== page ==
I've had people phone me wanting to talk about their story before emailing it, but I really can't say anything at all until I've read several pages and their synopsis. And conversely, the best way for them to find out how I'll treat their writing is by reading my sample edit and comments, both in the margin of the story and in the accompanying email. That's the bottom line. Of course, after that, follow-up emails or phone calls are great for additional questions and clarifications.

  9. Thanks for your good thoughts, Jodie.

    I have been snooping around a few websites and getting referrals. It's a process. As I said, I don't expect to get answers to those questions right away, but they are questions I have. And if I have them, I imagine most other writers do as well.

    My mantra is now "Trust the Process", and this is just one more step.

  10. Also, the "How long does it take" question is an irrelevant one, in many ways, as with my process of sending sections back and forth, it depends mostly on how much time the writer takes to get to the revisions. I'm waiting for revisions from several clients right now, who have full-time jobs, family obligations, etc. I get to my part very quickly, then end up waiting for them to do the hard part - revising and rewriting, based on my suggestions. Fortunately, I have other clients whose manuscripts I work on while I'm waiting, so it works out really well for me.

    But there's no "quick fix," and the editor can be fast and efficient but the process can still take months because the story may need a major overhaul, or the writer is busy with other things as well.

  11. I know you're right about the time, and the timing. And the amount of work left to do.

    Right now I'm indulging in the "almost there" fantasy.

  12. Good for you, Peg! That's so exciting! Good luck with this project, and can't wait to read it!

  13. Peg--I've said this repeatedly but I'll say it once more: finding an editor is crucial to the success to a novel, but finding the right editor is even more so. Take your time and be discriminating. One thing I should mention as well--the one thing that clues me in to a good one (besides their editing skill) is the ability to treat your project as if it were their own. That is what makes all the difference in the world--when you feel they are as invested in the project as you. Hard to find in an editor, but man, when you do, what a difference it makes in the final product.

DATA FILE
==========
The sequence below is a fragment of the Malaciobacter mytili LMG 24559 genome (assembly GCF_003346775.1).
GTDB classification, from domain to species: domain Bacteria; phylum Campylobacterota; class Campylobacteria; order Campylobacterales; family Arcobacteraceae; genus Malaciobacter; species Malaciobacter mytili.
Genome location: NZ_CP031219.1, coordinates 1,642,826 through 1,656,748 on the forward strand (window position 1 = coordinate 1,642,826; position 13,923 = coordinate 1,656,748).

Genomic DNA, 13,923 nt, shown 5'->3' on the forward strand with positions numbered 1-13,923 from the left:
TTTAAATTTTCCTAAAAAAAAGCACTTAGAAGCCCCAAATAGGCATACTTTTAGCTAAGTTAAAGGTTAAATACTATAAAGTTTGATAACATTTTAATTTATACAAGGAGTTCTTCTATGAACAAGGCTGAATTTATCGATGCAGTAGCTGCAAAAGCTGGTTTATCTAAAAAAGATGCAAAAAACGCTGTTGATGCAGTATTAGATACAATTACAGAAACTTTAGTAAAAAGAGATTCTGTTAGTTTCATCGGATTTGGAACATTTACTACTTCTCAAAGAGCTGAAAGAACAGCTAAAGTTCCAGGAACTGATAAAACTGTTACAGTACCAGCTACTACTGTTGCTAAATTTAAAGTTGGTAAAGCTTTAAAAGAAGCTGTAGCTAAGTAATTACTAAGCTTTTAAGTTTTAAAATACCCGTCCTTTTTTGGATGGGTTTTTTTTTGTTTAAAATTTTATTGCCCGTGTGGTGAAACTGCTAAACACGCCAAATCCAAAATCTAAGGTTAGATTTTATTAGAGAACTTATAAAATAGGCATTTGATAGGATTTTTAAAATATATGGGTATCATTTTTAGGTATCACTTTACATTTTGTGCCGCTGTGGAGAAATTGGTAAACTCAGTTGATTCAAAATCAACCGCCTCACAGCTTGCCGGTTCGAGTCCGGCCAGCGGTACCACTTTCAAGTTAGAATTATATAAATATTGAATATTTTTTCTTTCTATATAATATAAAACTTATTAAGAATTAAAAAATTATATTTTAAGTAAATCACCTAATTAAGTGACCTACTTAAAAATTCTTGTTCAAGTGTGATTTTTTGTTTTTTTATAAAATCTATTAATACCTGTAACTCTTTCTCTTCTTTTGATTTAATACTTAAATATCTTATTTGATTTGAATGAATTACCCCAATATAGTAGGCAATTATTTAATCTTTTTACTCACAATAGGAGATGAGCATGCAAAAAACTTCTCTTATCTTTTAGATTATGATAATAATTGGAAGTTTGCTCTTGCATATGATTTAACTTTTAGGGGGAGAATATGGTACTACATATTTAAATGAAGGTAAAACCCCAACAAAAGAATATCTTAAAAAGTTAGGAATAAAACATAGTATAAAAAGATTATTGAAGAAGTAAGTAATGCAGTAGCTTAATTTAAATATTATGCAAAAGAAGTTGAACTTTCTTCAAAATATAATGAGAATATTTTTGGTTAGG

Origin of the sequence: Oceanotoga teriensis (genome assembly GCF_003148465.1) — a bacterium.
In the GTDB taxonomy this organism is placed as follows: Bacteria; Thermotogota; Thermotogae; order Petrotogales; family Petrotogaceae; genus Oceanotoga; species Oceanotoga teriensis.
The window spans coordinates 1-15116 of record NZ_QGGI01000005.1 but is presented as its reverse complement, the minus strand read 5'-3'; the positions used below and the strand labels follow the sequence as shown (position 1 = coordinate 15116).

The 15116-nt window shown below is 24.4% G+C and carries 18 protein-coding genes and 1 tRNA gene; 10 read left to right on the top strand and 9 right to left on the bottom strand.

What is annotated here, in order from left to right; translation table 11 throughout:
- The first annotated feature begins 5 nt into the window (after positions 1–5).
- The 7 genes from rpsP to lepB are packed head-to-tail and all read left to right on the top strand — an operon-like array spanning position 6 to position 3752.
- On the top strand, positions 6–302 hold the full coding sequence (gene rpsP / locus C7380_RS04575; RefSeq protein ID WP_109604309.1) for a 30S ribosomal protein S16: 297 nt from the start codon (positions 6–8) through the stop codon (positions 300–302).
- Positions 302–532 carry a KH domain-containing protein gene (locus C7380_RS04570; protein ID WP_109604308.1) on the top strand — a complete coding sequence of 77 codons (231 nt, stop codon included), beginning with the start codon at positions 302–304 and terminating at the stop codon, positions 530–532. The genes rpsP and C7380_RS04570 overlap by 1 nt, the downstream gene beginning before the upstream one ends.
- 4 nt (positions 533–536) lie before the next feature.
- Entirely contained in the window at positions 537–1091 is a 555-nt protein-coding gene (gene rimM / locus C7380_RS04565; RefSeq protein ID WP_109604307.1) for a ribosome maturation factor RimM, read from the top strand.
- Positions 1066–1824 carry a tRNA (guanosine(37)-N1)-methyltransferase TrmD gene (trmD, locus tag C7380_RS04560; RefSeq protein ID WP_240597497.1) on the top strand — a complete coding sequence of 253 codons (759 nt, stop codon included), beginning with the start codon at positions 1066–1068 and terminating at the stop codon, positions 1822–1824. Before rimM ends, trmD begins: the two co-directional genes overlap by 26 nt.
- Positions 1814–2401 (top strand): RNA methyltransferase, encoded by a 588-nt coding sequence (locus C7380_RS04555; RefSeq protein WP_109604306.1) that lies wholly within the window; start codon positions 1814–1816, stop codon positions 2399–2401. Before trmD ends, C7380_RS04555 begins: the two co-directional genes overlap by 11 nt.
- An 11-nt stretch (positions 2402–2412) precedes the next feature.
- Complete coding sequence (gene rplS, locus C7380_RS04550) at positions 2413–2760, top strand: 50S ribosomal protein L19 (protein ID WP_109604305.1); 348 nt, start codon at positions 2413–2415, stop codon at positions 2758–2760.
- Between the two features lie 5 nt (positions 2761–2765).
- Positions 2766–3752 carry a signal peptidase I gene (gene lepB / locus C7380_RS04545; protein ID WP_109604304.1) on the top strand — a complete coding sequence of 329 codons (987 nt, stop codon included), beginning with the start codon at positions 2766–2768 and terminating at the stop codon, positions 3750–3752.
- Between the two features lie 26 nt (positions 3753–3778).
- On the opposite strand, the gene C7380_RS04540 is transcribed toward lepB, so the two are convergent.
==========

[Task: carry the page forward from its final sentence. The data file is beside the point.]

14. Good questions, Peg. I debated about jumping in, but here I go.

    Usually I ask for the first chapter and one late in the book as a sample to see how we fit. First chapters have often been polished and edited by critique groups and others, so they may not give an accurate picture of the writer's work.

    My goal is to respect the author's voice and their work while producing a good book. I know how much effort goes into creating a novel, and I try to offer constructive criticism. I explain problems I find and discuss areas that, in my opinion, could be handled differently. Many areas of editing are subjective, which is why a discussion by phone is sometimes more productive than email.

  15. When you're contracted with a publisher, you get who they assign (although if there are conflicts, you can probably request a different editor)

    With free-lance, the genre thing is big...there are expected conventions and the editor ought to understand them and be familiar with the genre.

    An author I know submitted work to an editor, and even though the editor knew the genre and accepted the work, the editor backed out after starting the edits, and said it was because of the genre. A waste of time and energy for both editor and author.